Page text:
Storytelling is an ancient practice. It’s how we transfer information to one another, and humans have told stories since time began. What we discover in this short documentary series is the way story captures our hearts and imaginations.
New ACCTV documentary series I See You introduces Lyn Wake, a passionate supporter and CBM ambassador as she travels to the remote southeastern corner of Nepal, far off the beaten Himalayan tourist track, and to a small village where 11-year old Yangsang Limbu lives with his family. Yangsang is like any young boy. He loves to kick a ball around and get up to all sorts of adventures, however recently he was diagnosed with a cataract. His eyesight was slowly deteriorating, and it would certainly have affected every aspect of his life as it continued to grow. Fortunately, Yangsang was the recipient of life-changing surgery to remove the cataract from his eye restoring hope for his future.
As a documentary storyteller and keen adventurer, I’ve always dreamed of travelling to Nepal. For me, the trip was more than I could have imagined. Experiencing the culture for myself was a privilege and joy I will never forget. Photographing the people in their environment, observing their lives, capturing their customs and being able to share their stories is when I feel I’m most operating to my strengths and passion. The work of CBM around the world is inspiring and to be a part of helping bring more miracles to more people is exciting. To witness surgeries first-hand and then see just hours later the immediate impact it has on the person’s life is quite amazing.
When I’m shooting in the field, I anticipate the moment I get what photographers sometimes refer to as “the money shot”. It’s an exciting moment, and documentary photography is unpredictable. You never know when or even if that opportunity will present itself. The moment came one day while meeting Reena Tamang, a young orphaned child who was on standby for her operation. We were in a dimly lit serving area in a restaurant that her guardians owned and operated. It was a run-down timber structure, and shards of daylight pierced through the gaps in the exterior facing walls. The light was just right, and I just knew that as the young child peered at me from behind a vertical beam, I had the shot.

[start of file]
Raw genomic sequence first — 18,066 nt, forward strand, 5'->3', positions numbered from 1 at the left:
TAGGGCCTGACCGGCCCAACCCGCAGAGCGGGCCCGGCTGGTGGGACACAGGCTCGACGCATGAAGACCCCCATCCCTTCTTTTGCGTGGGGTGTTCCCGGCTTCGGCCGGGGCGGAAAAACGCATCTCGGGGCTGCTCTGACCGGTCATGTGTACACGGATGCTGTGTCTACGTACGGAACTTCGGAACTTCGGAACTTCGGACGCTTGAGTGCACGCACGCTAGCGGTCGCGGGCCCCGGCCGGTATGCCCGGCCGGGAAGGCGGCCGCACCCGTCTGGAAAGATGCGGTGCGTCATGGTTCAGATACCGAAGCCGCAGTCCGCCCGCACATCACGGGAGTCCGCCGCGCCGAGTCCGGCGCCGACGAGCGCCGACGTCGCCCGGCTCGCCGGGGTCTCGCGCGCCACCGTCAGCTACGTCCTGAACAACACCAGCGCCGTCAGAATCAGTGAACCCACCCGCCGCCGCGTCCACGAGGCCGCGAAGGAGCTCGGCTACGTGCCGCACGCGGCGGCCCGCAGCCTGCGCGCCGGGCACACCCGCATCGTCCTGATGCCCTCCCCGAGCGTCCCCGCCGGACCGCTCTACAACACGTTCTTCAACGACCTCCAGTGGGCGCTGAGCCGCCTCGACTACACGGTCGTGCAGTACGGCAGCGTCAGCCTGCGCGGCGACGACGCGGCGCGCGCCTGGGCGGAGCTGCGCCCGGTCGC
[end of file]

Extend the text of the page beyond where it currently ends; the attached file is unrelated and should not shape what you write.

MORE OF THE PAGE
Miracles Day is something I really enjoy sharing with my own children. We listen in to the stories and predictably my kids ask whether they can help too. It’s a powerful and valuable lesson for them to learn how they can be generous and support another child in another part of the world receive the gift of sight.
I can’t wait to hear the stories of people who are impacted this year by Miracles Day, especially as they will be able to listen on their local Christian community radio station and see for themselves on ACCTV, the impact of what partnership looks like. When we see an opportunity to love our neighbour and provide the means to restore sight, that is hard to resist.